Costs of Living in the 10 Most Populated U.S. Cities

When you're contemplating re-locating or settling down for the first time, the cost of living you should budget for can vary wildly depending on your family size, your vocation, and your needs.

As much as living in major U.S. cities is glorified in TV and film, the reality can be untenable for most American families. Depending on on one's marital status, health care, child care, transportation, and needs for every day sustenance, some cities are twice as expensive as others just to satisfy basic living necessities. Experts used MIT's living wage calculator to assess the minimum income required to live in these 10 major cities. The calculations are based on a family of two adults and one child, and they don't include any leftover funds for dining out at restaurants, taking vacations, or adding to savings. Additionally, banking experts used the 50-30-20 rule (50% necessities, 20% savings, 30% disposable income) to assess what incomes are necessary to live comfortably in these major cities, including perks like dining out and putting money aside for the future.

1. New York

Living wage: $67,817

Living comfortably: $99,667

The Big Apple certainly has one of the highest rents in the country, averaging $2,295 a month. Groceries and healthcare also contribute to a high cost of living.

2. Los Angeles

Living wage: $65,963

Living comfortably: $87,260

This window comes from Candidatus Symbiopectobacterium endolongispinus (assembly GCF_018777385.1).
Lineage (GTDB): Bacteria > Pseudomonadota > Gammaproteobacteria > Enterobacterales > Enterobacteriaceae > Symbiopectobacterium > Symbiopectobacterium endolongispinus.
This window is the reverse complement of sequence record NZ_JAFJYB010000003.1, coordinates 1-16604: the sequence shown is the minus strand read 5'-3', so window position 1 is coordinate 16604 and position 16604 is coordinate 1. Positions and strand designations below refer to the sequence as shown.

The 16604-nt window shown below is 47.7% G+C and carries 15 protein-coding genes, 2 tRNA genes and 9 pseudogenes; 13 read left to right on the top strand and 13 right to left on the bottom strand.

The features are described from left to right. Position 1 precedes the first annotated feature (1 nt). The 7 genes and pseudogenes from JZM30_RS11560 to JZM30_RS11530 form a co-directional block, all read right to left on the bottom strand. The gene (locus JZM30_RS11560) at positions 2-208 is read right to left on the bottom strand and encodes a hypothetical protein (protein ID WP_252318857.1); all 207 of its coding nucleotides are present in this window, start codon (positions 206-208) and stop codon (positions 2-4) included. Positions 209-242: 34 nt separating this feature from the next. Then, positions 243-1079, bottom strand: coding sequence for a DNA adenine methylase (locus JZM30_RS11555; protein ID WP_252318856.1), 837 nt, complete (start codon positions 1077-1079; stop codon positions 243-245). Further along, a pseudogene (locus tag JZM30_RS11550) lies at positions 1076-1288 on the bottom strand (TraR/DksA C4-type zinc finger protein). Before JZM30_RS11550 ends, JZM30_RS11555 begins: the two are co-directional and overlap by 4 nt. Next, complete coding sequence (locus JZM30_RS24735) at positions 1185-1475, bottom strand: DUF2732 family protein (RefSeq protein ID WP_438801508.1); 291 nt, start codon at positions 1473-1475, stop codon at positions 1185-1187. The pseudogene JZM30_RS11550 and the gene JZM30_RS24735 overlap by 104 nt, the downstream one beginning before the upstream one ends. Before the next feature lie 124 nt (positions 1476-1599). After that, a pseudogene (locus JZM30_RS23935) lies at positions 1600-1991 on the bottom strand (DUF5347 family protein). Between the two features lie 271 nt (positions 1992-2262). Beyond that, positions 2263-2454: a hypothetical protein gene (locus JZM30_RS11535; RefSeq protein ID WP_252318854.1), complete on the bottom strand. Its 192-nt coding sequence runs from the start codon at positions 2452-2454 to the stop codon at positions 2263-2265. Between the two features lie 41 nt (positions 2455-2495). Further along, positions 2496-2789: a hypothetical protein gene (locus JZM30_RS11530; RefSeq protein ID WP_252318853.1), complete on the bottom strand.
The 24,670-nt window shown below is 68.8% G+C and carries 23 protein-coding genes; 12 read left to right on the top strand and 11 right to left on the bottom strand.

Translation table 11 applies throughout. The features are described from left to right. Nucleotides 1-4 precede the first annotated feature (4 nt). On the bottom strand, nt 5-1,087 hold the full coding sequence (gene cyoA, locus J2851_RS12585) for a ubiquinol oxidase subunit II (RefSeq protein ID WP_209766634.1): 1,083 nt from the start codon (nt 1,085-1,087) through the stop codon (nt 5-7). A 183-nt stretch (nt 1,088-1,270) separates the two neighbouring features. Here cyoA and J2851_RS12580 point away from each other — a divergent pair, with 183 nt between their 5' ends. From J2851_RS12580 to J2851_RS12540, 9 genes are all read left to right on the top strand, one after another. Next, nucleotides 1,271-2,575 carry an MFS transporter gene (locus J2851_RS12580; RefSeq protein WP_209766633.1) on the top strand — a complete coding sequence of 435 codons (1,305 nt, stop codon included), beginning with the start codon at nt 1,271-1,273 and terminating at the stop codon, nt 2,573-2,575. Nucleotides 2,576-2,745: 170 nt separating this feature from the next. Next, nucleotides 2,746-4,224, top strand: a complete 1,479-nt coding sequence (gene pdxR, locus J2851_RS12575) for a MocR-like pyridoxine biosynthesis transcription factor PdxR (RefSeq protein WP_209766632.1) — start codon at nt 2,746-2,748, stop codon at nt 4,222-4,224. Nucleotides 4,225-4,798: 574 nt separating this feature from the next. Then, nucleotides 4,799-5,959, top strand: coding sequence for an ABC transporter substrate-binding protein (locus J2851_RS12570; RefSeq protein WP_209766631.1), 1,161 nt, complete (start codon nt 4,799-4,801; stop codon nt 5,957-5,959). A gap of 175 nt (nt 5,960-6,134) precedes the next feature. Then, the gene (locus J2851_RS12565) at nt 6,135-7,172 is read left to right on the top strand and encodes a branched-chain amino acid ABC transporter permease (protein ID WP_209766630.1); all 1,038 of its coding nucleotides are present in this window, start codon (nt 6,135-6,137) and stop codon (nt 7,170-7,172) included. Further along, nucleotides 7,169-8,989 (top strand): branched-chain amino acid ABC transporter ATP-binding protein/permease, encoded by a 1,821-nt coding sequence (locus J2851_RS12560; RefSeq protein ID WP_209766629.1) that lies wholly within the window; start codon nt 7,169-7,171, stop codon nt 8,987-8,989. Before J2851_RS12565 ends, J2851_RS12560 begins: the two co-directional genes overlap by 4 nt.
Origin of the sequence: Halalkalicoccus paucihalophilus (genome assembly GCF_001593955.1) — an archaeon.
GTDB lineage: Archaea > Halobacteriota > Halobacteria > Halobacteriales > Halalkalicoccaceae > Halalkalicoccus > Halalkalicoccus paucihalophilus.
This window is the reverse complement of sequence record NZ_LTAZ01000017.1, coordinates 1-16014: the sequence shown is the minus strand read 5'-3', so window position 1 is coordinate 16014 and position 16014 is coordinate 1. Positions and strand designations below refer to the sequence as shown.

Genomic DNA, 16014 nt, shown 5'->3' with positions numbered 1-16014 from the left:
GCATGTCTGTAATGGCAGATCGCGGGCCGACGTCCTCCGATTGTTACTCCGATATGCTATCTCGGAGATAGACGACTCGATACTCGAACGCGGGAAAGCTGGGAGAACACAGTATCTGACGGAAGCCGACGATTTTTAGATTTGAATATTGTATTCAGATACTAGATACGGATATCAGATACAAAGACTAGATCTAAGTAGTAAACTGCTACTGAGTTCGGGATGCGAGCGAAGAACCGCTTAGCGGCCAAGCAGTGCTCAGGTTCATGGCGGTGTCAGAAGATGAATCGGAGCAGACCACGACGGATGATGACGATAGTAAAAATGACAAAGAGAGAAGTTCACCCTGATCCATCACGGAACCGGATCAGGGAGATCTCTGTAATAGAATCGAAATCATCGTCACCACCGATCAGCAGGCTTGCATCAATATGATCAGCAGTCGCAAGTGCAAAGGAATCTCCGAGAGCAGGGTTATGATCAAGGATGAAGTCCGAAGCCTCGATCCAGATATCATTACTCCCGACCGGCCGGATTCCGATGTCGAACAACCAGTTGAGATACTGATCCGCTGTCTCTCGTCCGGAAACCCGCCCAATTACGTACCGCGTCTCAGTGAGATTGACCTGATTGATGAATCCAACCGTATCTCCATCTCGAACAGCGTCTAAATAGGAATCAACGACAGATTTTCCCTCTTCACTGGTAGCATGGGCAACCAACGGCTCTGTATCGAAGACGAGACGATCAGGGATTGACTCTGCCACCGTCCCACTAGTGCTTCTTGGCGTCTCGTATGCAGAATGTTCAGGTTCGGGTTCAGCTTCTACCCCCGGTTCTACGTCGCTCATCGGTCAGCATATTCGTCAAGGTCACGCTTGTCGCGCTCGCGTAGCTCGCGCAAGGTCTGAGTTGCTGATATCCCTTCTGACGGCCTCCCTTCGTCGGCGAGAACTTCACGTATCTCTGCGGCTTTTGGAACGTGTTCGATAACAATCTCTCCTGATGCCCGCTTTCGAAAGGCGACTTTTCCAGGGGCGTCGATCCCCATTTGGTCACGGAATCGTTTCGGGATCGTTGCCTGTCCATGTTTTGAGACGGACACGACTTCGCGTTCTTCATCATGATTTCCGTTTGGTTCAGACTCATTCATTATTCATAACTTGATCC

With rent averaging $2,050 a month, property costs consistently present a challenge for affordable living. There's currently a $51,538 difference between median income and what's needed to I've comfortably.

3. Chicago

Living wage $59,215

Living comfortably: $76,086

Chicago's sprawling public transit system gives the city the second-lowest transportation costs among the 50 most populated cities in the U.S.

4. Boston

Living wage: $55,777

Living comfortably: $88,967

With rent averaging $2,100 a month, property and food costs are especially high in Boston. However, the city has one of the lowest annual transportation costs.

5. Atlanta

Living wage: $50,049

Living comfortably: $76,049

Atlanta's recent tech boom is also driving up costs of living. Unfortunately, this means there's about a $26,651 difference between median household income and the minimum salary to "live comfortably."

6. Philadelphia

Living wage: $55,600

Live comfortably: $73,005

Housing is the most expensive aspect of living in Philadelphia, with the median cost of a home averaging $147,000.

7. Denver

Living wage: $56,258

Live comfortably: $77,562

Not too long ago Denver was considered the fastest growing city in the U.S, which drove the cost of living higher. Now the difference between median income and a comfortable salary is still over $20,000.

8. Austin

Living wage: $54,638

Live comfortably: $73,163

Between 2017 and 2018, Austin's booming popularity sparked a large spike in cost of living. Transportation costs and healthcare are particularly expensive.

9. San Francisco

Living wage: $78,386

Live comfortably: $123,268

Out of the 50 most populated U.S. cities, San Francisco is the most expensive. With an average cost of $3,300 per month for rent, that's almost $40,000 a year for property alone.

10. Portland

Living wage: $58,423

Live comfortably: $79,397

After a recent explosion in popularity, the cost of living in Portland has risen with higher rent and property costs. Additionally, transportation is particularly expensive to get around the sprawling city.

When you're contemplating re-locating or settling down for the first time, the cost of living you should budget for can vary wildly depending on your family size, your vocation, and your needs. Consider your health care costs, means of transportation, and whether you plan to rent or own before you commit to a new city.

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